However, in the end Mike and I decided to go on vacation within the country instead of going abroad (more on that in a moment), and at least one of the places we plan on going is a national park, and for the two of us to go there it would cost $23, so that's already 18% of the fee for the family membership... Another trip we had planned on going to this summer costs $26. So between those two alone it already covers approximately 40% of the cost for the year. We still have to decide if it's worth it, but I'm leaning towards getting it, and if we do, that opens up even more options of frugal summer fun, going to these places where we'd otherwise not go because of cost, but this way could be unlimited...
In addition to this, every summer we go away to a relative who lives in a beach/resort town, and while we're there, end up just at the beach and at a splash pad every day, but this time I'm looking around further, seeing what day trips we can go on from that area that are bus accessible, and planning it all in advance.
I took out my calendar (ok, Google Calendar) and blocked off the week we'll be in that resort town, and then blocked off the 5 days Mike and I will be going away on vacation without the kids (in the end, it'll be in July, not September or August like we originally thought!), and now it's time to fill in the calendar with details, also for the big trips, and the smaller trips in between.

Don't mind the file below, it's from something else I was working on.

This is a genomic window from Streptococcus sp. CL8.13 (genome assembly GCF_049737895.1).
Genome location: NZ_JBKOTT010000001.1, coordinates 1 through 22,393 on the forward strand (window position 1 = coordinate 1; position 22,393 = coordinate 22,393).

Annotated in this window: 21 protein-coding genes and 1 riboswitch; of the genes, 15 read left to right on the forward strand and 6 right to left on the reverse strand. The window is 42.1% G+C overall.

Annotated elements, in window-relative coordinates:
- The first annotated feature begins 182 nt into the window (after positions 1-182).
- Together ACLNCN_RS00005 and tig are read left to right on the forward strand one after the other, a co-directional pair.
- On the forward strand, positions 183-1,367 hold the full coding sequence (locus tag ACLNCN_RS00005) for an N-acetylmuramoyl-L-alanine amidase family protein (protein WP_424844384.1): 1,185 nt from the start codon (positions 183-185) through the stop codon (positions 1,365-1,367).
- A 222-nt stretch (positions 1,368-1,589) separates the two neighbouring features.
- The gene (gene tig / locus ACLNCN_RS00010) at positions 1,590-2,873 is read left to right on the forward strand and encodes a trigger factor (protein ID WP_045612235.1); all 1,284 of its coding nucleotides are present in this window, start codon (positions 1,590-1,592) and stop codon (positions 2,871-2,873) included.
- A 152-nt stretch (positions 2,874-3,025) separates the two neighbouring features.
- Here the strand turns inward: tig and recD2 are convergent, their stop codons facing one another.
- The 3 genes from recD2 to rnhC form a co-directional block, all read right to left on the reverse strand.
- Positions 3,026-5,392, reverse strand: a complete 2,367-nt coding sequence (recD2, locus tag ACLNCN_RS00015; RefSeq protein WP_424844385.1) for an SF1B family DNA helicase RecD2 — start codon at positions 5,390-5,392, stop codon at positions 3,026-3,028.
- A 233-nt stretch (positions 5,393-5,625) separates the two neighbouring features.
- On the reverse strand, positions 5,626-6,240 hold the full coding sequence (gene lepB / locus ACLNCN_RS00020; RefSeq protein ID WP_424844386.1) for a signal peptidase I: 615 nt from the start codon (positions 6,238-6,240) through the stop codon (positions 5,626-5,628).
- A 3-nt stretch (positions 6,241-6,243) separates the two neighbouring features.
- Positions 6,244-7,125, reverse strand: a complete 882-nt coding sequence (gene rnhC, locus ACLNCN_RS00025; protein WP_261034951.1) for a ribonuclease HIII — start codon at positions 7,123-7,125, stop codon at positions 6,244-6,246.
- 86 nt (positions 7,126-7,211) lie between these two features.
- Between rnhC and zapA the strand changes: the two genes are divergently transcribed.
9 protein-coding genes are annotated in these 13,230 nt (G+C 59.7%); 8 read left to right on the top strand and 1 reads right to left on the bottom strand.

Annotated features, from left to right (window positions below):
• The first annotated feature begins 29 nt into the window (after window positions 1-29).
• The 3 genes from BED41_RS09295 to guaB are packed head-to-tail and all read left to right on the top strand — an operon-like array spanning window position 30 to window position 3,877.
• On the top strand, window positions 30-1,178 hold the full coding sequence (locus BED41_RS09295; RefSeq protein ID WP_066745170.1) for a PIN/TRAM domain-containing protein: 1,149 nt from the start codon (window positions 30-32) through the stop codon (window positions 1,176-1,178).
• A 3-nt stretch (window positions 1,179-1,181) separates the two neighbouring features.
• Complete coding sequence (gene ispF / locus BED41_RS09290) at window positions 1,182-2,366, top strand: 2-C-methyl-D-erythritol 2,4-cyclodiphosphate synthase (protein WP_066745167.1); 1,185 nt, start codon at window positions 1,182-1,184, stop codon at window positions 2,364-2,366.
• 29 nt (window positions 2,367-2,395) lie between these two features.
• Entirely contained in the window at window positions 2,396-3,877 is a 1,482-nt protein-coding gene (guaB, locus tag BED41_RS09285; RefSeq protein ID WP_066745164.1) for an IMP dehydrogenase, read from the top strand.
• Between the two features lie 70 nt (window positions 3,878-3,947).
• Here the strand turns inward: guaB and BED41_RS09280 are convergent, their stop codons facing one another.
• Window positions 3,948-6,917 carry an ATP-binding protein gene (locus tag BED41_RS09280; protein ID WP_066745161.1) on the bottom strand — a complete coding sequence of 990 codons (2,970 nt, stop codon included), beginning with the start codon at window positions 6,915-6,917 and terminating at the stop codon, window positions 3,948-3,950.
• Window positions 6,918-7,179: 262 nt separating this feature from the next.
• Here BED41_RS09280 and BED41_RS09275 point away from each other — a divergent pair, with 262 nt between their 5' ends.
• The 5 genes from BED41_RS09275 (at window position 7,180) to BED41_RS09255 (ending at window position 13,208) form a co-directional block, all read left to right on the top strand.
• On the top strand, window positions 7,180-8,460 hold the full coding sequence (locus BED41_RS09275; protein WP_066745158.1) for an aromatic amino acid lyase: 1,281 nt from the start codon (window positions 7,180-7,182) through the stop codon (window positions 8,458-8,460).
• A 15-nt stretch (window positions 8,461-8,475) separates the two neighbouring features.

When I wrote the post about Mike and I planning on taking a frugal but long awaited vacation this summer, I mentioned two options we had- one in an overpriced resort town in my country that is a very long drive or expensive flight from our home, or going abroad to a cheaper place. But after much discussion, Mike told me that he really didn't feel comfortable flying overseas and leaving the kids here; he wanted to have the option of returning early if an emergency should arise and not need to depend on airlines. However, after researching how overpriced and trashed the local resort place has become, I didn't want to go there either. Some friends mentioned to me that there are other options to go scuba diving in my country, not in that overpriced resort town, but along other beaches. One place, when I heard there was scuba diving there, immediately piqued my interest, as it is a place I'd heard lots about but never had been there before, and the architecture there was unlike most of the local architecture, as it was built by invaders, so it actually feels like you're leaving the country. And most interestingly, the scuba diving was actually to see an underwater museum, archeological remains under the water from centuries ago, which sounds extremely fascinating! This city is only 30 minutes further from where we go every summer with the family, so the travel time isn't too bad at all. However, there isn't 5 day's worth of things to do in that city, so I decided we'd spend 2 nights and 2 days in that city, and then 3 days and two nights in another city a little further away, that has lots of famous touristy things to do... I found cheap places to stay in both cities via Airbnb.com, and booked them already. $243 for 4 nights, averaging out to $60 per night, and both the places have cooking facilities so we don't only have to eat takeout or ready made food, and both are decent looking and bus accessible. Meanwhile, on the other hand, the cheapest hotels in the area tend to be $100 per night or more for small places with no cooking facilities, and in the city where I was looking, to scuba dive, it's a few hundred a night, so this was extra wonderful.